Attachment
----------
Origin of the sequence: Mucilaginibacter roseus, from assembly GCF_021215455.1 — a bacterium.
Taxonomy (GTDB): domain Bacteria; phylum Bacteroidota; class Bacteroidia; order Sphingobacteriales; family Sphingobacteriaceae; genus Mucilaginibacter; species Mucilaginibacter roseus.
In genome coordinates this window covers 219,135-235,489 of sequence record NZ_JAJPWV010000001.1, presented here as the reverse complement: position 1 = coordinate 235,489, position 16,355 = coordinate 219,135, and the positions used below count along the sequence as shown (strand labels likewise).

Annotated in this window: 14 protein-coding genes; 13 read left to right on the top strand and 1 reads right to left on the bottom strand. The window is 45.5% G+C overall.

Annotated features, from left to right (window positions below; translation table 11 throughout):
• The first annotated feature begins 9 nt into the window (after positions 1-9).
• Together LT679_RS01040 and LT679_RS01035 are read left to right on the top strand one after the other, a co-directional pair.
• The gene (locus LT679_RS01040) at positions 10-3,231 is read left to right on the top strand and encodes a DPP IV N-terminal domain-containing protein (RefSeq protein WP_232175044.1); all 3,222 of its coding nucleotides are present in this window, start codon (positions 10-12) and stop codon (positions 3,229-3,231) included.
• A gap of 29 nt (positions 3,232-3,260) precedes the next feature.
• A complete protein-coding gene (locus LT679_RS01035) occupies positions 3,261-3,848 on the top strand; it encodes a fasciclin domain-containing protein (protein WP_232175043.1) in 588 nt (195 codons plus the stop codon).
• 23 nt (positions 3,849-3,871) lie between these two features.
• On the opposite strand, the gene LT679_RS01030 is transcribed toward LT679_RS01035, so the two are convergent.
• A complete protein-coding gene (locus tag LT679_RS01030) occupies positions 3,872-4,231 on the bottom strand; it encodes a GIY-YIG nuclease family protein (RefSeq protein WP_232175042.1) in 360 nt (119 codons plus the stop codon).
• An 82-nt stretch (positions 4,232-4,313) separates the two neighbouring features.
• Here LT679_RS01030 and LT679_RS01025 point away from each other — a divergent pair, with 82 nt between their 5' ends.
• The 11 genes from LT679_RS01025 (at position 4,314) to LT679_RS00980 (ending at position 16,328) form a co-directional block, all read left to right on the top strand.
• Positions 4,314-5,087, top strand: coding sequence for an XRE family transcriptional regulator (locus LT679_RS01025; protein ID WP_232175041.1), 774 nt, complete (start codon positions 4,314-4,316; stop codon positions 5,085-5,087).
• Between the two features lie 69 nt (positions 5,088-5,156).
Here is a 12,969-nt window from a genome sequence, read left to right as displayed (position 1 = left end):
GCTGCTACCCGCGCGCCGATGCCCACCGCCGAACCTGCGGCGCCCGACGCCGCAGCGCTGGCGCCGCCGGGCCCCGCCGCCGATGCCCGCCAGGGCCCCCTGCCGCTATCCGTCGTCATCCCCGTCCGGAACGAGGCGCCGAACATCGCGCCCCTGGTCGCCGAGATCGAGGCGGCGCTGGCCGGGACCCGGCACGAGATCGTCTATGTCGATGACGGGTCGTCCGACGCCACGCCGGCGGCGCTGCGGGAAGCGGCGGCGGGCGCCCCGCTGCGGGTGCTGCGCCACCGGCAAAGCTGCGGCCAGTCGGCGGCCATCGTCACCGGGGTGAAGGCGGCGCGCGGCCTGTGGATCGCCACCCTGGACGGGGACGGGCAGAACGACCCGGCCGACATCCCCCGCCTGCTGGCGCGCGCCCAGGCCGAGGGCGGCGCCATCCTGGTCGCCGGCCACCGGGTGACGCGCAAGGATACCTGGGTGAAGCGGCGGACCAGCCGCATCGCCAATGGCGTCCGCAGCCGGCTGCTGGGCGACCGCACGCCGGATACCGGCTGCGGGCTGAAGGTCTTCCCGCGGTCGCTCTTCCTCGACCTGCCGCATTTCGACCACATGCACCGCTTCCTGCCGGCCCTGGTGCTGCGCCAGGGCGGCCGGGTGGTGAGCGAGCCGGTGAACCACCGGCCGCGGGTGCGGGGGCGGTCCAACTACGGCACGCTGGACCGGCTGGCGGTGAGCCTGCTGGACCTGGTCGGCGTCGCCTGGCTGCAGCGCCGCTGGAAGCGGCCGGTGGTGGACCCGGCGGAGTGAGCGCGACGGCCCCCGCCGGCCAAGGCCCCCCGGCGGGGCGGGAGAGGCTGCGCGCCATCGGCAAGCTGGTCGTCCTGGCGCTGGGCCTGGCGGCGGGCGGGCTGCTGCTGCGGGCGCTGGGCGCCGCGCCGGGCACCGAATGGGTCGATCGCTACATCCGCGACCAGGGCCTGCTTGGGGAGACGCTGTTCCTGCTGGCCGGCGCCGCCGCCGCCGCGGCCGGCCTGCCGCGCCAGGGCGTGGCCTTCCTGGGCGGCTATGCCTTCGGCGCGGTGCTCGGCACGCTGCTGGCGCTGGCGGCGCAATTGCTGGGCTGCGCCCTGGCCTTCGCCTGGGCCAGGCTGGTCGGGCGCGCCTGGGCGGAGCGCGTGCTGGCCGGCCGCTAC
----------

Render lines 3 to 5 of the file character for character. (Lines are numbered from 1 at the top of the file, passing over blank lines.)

In genome coordinates this window covers 219,135-235,489 of sequence record NZ_JAJPWV010000001.1, presented here as the reverse complement: position 1 = coordinate 235,489, position 16,355 = coordinate 219,135, and the positions used below count along the sequence as shown (strand labels likewise).

Annotated in this window: 14 protein-coding genes; 13 read left to right on the top strand and 1 reads right to left on the bottom strand. The window is 45.5% G+C overall.

Annotated features, from left to right (window positions below; translation table 11 throughout):